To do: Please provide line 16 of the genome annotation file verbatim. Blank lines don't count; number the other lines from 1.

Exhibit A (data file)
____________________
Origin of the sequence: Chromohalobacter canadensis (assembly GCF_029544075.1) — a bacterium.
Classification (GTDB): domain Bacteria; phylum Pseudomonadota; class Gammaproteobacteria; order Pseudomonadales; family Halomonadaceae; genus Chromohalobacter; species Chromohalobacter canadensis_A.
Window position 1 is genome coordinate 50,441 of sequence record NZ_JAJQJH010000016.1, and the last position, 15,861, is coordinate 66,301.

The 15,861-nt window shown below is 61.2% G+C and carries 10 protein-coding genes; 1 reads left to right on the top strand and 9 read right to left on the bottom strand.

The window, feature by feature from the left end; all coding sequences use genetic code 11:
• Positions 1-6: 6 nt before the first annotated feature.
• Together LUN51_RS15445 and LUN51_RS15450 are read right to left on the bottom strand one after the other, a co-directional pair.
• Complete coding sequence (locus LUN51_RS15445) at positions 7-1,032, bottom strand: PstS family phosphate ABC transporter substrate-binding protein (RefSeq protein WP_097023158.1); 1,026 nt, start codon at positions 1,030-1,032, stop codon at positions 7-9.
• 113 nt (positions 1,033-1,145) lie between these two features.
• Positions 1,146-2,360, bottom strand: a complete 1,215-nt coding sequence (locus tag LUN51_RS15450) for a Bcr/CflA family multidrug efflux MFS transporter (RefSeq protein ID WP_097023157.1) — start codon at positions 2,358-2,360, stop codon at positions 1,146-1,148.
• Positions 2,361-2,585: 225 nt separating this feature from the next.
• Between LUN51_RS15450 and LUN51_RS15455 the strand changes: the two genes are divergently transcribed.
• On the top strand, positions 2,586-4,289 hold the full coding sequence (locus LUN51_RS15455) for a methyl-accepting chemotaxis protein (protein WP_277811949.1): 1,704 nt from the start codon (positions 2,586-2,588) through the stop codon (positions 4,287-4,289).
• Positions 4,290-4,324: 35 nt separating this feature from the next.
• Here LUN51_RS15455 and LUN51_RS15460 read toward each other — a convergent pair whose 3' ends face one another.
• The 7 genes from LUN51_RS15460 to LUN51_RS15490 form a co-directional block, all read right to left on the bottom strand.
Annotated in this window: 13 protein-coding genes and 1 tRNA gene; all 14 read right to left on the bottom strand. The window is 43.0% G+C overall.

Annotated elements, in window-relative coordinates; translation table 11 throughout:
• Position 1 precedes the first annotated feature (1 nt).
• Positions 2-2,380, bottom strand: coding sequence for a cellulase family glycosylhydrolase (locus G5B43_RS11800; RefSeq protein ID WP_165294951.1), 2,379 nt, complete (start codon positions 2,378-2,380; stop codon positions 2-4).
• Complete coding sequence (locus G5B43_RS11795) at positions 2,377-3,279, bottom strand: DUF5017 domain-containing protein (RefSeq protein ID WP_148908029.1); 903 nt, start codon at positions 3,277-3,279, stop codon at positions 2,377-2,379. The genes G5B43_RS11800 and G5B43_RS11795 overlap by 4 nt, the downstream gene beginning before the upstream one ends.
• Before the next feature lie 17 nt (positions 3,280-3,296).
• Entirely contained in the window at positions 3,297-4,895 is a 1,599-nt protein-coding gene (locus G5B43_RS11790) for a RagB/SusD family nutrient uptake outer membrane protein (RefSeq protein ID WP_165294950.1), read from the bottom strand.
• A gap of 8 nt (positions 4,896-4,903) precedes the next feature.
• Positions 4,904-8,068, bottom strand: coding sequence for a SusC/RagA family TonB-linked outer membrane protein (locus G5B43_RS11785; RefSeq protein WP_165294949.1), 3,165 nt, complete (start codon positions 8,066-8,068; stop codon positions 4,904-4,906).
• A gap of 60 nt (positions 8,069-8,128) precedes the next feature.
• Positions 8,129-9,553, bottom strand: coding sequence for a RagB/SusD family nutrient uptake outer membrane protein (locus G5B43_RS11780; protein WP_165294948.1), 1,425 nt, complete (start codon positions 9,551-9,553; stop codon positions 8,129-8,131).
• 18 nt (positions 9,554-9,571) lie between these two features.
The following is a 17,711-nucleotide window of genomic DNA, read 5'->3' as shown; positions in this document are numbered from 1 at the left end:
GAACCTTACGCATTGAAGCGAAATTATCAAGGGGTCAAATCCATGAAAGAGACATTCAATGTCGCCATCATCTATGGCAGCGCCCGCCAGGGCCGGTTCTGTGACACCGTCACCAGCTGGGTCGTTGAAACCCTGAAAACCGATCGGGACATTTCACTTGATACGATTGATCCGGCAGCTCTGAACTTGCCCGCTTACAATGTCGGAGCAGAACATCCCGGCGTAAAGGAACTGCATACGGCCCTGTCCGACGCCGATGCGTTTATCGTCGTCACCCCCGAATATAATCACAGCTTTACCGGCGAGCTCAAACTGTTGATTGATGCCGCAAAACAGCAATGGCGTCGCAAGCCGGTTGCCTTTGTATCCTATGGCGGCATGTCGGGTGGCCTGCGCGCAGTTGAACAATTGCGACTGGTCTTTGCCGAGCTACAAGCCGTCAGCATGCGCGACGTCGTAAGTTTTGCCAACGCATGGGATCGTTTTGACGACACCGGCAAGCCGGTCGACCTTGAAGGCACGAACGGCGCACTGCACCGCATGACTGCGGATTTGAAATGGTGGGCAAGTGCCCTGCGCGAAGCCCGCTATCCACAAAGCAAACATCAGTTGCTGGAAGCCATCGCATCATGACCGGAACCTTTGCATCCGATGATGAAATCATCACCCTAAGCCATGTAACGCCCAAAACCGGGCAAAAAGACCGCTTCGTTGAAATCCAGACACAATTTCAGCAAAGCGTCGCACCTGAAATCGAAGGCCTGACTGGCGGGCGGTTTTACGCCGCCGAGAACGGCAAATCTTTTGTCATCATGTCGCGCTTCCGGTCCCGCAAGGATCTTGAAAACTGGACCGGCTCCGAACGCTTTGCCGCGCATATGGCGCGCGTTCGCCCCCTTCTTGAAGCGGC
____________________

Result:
• The 7 genes from LUN51_RS15460 to LUN51_RS15490 form a co-directional block, all read right to left on the bottom strand.